Photograph by Abraham Nowitz, National Geographic
By Mark Adams, author of Turn Right at Machu Picchu
In recent years, Peru’s eclectic cuisine has earned acknowledgement as one of the world’s finest. But while quinoa and pisco sour cocktails have migrated to become favorites around the world, the best Peruvian specialties are still found in their home country. Here are ten to try en route to Machu Picchu.
The icy Humboldt Current that flows through the Pacific Ocean just off Peru’s coast supports one of the world’s most bountiful sources of seafood. If Peru had an official national dish, it would probably be this preparation of raw fish marinated in citrus juice. The acid in the fruit “cooks” the fish, giving it a delicate flavor and slightly chewy consistency. The dish is usually spiced with red onion and aji pepper, and served (typically at lunch) with sweet potato or choclo, a white Andean corn with dime-size kernels. Bold gastronomes can drink the leftover citrus marinade, which is known as leche de tigre, tiger’s milk.
There’s no way to sugarcoat it. This staple meat raised in many households of the Andes goes by a different name in the United States: guinea pig. (One indication of how important the dish is to the rural Peruvian diet: In a cathedral in Cusco hangs a replica of Da Vinci’s Last Supper, in which Christ and the 12 disciples are seated around a platter of cuy.) The meat, which is quite bony, is usually baked or barbecued on a spit and served whole—often with the head on. It has a pleasant, gamy taste like that of rabbit or wild fowl.
A visitor to any market in Peru is certain to find two things—hundreds of varieties of potatoes, which may have originated here (Peru’s longtime rival Chile also claims tuber originality), and piles of avocados large enough to toboggan down. A traditional causa layers these two ingredients into a sort of casserole, which is sliced and served cold. Other layers might contain tuna, meat, or hard-boiled egg.
A hundred years before anyone had heard of Asian fusion cuisine, boatloads of Chinese immigrants arrived in Peru looking for work. The ingredients and techniques they added to Peru’s food vocabulary are probably best exemplified by this hearty hybrid stir-fry, in which beef, tomatoes, peppers, and onions are blended in a pan with soy sauce and fried potatoes. Not a dish for the carb-phobic; it’s usually served over white rice.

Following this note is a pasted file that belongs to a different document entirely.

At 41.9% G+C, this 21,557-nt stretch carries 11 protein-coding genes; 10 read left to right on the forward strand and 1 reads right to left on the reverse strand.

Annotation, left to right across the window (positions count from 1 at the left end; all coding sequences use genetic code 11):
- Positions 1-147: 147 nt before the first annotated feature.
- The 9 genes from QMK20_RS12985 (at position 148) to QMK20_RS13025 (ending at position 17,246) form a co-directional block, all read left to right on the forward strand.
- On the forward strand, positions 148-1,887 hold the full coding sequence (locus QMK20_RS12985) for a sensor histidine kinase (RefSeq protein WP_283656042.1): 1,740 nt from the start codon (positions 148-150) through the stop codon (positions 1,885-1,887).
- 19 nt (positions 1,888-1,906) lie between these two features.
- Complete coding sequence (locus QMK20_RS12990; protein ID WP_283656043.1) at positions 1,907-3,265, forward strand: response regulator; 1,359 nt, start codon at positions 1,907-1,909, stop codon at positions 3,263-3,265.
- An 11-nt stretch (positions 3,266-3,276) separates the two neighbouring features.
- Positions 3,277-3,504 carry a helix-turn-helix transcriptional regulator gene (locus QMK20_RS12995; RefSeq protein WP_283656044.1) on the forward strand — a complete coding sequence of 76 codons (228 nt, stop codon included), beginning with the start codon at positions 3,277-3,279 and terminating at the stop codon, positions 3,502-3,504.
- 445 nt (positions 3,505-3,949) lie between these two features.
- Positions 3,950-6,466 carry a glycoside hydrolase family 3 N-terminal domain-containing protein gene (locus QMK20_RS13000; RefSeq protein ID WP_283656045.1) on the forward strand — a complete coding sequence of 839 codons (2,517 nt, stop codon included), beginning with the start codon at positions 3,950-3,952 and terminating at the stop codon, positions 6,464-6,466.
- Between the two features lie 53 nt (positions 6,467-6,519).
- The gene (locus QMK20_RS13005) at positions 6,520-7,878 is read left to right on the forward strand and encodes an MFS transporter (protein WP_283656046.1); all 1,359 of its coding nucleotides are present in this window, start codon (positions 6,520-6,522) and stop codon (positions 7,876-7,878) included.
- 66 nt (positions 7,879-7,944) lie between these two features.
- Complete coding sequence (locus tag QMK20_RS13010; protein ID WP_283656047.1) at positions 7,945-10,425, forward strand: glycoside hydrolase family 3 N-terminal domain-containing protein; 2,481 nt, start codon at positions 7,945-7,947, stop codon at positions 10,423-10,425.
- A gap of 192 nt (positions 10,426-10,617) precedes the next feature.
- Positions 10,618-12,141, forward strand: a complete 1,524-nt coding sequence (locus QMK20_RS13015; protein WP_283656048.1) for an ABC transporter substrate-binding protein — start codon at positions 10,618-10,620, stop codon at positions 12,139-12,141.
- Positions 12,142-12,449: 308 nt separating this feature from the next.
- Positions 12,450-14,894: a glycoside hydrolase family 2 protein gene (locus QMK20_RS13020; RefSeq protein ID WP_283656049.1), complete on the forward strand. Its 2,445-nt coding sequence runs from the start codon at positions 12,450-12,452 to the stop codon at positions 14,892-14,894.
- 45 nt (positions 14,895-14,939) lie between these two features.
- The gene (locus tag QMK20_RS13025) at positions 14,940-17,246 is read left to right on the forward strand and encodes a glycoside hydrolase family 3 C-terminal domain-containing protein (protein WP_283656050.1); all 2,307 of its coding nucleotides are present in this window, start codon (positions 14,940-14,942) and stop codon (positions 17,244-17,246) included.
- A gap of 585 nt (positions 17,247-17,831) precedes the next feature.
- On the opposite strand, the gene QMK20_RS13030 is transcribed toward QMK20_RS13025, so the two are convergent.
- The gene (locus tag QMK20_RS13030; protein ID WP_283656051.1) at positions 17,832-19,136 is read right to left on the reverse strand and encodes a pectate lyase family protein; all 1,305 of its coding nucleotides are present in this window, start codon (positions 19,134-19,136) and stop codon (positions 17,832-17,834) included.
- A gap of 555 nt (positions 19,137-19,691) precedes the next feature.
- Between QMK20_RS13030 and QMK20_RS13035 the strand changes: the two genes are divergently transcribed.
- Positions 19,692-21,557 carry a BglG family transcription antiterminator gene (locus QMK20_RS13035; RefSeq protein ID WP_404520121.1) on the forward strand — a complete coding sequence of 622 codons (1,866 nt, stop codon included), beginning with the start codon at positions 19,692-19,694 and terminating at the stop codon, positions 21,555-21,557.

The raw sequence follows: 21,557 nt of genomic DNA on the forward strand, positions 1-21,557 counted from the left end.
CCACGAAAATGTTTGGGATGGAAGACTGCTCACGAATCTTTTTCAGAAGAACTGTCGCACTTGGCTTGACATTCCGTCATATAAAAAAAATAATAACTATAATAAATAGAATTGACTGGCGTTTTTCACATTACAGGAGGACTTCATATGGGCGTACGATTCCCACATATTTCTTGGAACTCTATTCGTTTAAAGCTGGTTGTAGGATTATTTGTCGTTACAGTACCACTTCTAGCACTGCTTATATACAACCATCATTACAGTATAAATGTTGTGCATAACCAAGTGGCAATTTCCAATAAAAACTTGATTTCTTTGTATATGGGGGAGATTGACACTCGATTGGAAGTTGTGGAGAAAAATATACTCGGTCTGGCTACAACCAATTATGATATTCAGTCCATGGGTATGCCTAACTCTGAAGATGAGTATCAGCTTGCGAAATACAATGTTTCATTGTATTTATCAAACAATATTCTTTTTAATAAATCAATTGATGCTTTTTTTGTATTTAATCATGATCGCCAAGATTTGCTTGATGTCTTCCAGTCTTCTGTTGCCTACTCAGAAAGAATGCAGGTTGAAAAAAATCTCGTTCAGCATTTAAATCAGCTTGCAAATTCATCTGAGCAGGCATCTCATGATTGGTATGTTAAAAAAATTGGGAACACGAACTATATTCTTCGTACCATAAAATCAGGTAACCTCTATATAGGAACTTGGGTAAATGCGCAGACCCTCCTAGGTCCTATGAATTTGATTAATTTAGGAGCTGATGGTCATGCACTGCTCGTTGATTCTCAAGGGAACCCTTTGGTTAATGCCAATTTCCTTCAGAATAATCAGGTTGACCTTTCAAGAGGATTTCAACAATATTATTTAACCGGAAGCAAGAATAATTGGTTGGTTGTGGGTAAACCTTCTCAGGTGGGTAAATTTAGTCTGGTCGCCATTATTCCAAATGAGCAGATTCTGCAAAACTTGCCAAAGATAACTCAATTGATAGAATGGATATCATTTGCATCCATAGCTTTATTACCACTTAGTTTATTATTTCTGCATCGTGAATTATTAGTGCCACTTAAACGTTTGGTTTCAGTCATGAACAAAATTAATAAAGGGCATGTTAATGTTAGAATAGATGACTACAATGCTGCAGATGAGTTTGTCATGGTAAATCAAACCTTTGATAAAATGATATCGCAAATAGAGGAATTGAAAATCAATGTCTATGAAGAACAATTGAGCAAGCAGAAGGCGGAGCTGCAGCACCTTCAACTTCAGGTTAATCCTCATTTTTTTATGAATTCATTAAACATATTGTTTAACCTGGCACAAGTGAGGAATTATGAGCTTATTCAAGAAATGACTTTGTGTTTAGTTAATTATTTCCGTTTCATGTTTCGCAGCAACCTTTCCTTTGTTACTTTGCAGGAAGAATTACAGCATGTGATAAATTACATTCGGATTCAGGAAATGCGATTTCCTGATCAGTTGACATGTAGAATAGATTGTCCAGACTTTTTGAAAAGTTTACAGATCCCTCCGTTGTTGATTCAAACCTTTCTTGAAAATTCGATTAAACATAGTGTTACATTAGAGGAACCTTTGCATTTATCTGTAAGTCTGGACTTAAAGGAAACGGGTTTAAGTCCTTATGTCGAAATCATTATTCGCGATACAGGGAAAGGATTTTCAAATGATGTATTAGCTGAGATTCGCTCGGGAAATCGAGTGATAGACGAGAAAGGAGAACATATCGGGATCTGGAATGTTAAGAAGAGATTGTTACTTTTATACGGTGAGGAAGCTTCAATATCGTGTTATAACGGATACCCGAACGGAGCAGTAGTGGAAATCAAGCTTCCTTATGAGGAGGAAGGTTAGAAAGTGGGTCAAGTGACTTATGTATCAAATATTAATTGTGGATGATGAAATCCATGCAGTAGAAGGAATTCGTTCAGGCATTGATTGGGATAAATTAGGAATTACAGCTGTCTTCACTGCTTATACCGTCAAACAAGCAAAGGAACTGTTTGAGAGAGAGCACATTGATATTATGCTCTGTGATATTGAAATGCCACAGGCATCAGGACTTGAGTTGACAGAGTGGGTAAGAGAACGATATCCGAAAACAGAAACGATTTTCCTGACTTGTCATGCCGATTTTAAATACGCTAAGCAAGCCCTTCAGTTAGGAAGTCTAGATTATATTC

Aji de Gallina
The yellow aji pepper lends its color—a hue similar to Tweety Bird’s—as well as its mild kick to several Peruvian dishes. Among them is this rich, velvety stew made with chicken and condensed milk and thickened with de-crusted white bread. A vegetarian alternative with a similar flavor is the ubiquitous papa a la huancaina, boiled potato with creamy yellow sauce.
These skewers of grilled, marinated meat (much like shish kebabs) are served everywhere in Peru. High-end restaurants offer them as entradas, or appetizers. Street-cart vendors sell them slathered in a garlicky sauce. While almost any meat can be prepared this way, the most traditional—and best—anticuchos are made with beef heart, a practice believed to trace back to the days when Peru’s Spanish conquerors would consume a cow’s choicest cuts and leave the organs for their slaves.
This dish is typically associated with Arequipa, Peru’s second largest city, but it is served everywhere. What appears to be a plain-old red bell pepper is actually a fiery Capsicum pubescens (at least ten times as hot as a jalapeño when raw, but boiled to reduce its thermonuclear properties), stuffed with spiced, sautéed ground beef and hard-boiled egg. This is topped with melted white cheese, baked, and served whole.
In the Northern Hemisphere, the name alpaca refers to expensive wool used to make sweaters and socks. In the Andean highlands, this camelid (a smaller cousin of the llama) has also been a source of meat for centuries. The taste is similar to buffalo or other grass-fed meats: somewhat gamier than beef and very lean. Alpaca’s lack of greasiness makes for excellent jerky, which coincidentally is another ancient Peruvian culinary innovation. (The name comes from the Quechua word charqui, meaning “to burn.”)
While Peru’s cuisine is most famous for its spicy and savory dishes, Peruvians adore sweets, too—as evidenced by the popularity of Inca Kola, a teeth-melting bubblegum-flavored soda. Lucuma is a tree fruit that looks like a mango, but it has a custardy taste akin to maple syrup. It’s usually used as a flavoring in desserts, and is justifiably popular as a variety of ice cream.
Pollo a la Brasa
This Peruvian-style roast chicken is so delicious—and popular—that it’s now available in cities around the globe. The secret is marinating the bird in soy sauce flavored with red peppers, garlic, and cumin, which gives the meat and skin a smoky, salty taste. Outside Peru it’s typically paired with French fries, but the more traditional accompaniment is fried yuca, a waxy tuber that has a pleasant chewiness and holds its own against the spicy dipping sauces with which pollo a la brasa is typically served.
National Geographic Magazine Special
Rising from obscurity to the heights of power, a succession of Andean rulers subdued kingdoms, sculpted mountains, and forged a mighty empire.
2016 National Geographic Travel Photographer of the Year Contest
Browse photos of nature, cities, and people and share your favorite photos.